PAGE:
For eleven days in late June, the normally conservative government city of Ottawa, Canada became a place where risk was de rigeur and chances were liberally taken.
eleven days in late June, the traditionally conservative government capital of Ottawa, Canada became a place where risk was de rigeur and chances were liberally taken. With arguably the best line-up in their twenty-four year history, the Ottawa International Jazz Festival delivered a wide range of music. From the West African fusion of Roswell Rudd's MALIcool to the intimate duo of pianist Marilyn Crispell and Ottawa bassist John Geggie; from the fiery intensity of Kenny Garrett to the more post-modern, but no less passionate work of Kurt Rosenwinkel; from the abstract impressionism of Herbie Hancock with Wayne Shorter, Dave Holland and Brian Blade to the equally cerebral but more grounded work of Fred Hersch and his trio; Ottawa was transformed into a place where nothing was assured except a sense of adventure and discovery.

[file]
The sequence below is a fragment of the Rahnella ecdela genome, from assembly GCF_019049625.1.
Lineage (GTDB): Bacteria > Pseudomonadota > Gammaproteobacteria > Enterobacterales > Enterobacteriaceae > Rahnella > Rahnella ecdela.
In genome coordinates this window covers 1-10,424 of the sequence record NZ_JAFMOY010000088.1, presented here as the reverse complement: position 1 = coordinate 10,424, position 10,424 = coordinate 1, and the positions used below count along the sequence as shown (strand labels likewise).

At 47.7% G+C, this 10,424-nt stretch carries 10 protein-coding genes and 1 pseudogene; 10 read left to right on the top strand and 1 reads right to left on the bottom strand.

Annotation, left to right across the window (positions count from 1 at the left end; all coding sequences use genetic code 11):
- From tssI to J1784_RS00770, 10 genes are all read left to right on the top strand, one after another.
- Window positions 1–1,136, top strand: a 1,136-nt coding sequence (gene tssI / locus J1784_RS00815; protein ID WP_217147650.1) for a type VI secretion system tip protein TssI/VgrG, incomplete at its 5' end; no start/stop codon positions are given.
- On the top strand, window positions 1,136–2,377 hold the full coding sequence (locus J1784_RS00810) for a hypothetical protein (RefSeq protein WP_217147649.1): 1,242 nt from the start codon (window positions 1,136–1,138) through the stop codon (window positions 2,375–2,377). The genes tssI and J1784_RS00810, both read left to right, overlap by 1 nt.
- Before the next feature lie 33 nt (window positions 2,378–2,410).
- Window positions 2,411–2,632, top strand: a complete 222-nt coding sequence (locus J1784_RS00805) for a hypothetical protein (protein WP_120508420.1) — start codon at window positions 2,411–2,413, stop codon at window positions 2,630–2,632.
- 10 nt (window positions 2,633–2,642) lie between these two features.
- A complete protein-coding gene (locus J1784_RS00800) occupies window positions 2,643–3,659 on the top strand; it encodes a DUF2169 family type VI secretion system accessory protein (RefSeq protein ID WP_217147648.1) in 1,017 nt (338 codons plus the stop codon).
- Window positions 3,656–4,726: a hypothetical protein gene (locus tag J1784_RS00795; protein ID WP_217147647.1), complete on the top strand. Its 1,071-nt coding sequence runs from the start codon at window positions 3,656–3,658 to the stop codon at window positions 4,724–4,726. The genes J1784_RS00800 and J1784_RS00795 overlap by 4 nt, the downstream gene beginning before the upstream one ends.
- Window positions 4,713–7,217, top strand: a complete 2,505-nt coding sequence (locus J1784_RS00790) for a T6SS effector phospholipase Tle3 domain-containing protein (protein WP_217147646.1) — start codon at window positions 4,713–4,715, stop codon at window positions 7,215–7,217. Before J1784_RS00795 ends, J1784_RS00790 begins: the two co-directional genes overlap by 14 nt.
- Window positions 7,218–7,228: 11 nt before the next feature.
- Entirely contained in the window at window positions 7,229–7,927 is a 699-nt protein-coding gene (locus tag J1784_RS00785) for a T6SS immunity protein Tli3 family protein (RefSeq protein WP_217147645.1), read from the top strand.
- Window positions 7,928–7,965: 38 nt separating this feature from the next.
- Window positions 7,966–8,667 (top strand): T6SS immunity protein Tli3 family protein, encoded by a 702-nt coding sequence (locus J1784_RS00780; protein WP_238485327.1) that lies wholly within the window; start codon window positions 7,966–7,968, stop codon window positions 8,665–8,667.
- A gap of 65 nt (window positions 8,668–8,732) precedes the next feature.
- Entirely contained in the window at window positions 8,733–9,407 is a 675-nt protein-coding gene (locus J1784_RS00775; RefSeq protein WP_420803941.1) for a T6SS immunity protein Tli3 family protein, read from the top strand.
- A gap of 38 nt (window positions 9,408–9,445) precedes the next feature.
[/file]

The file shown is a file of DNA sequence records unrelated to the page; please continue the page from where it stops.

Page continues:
Along with ticketed performances at three venues, there were a variety of free shows by local artists scattered throughout the downtown core. In addition, John Geggie once again led a trio at the late-night jam sessions that also featured pianist Nancy Walker. Over the course of the festival a variety of artists, including reedman Jeff Coffin from Béla Fleck and the Flecktones, pianist Bill Mays and Kenny Garrett's rhythm section showed up to lend their support to the many local artists who also performed, creating a warm after-hours ambience for those with the stamina to handle music into the wee hours of the morning.
While not all-inclusive, the following report details the wide variety of styles and sounds heard at this year's festival.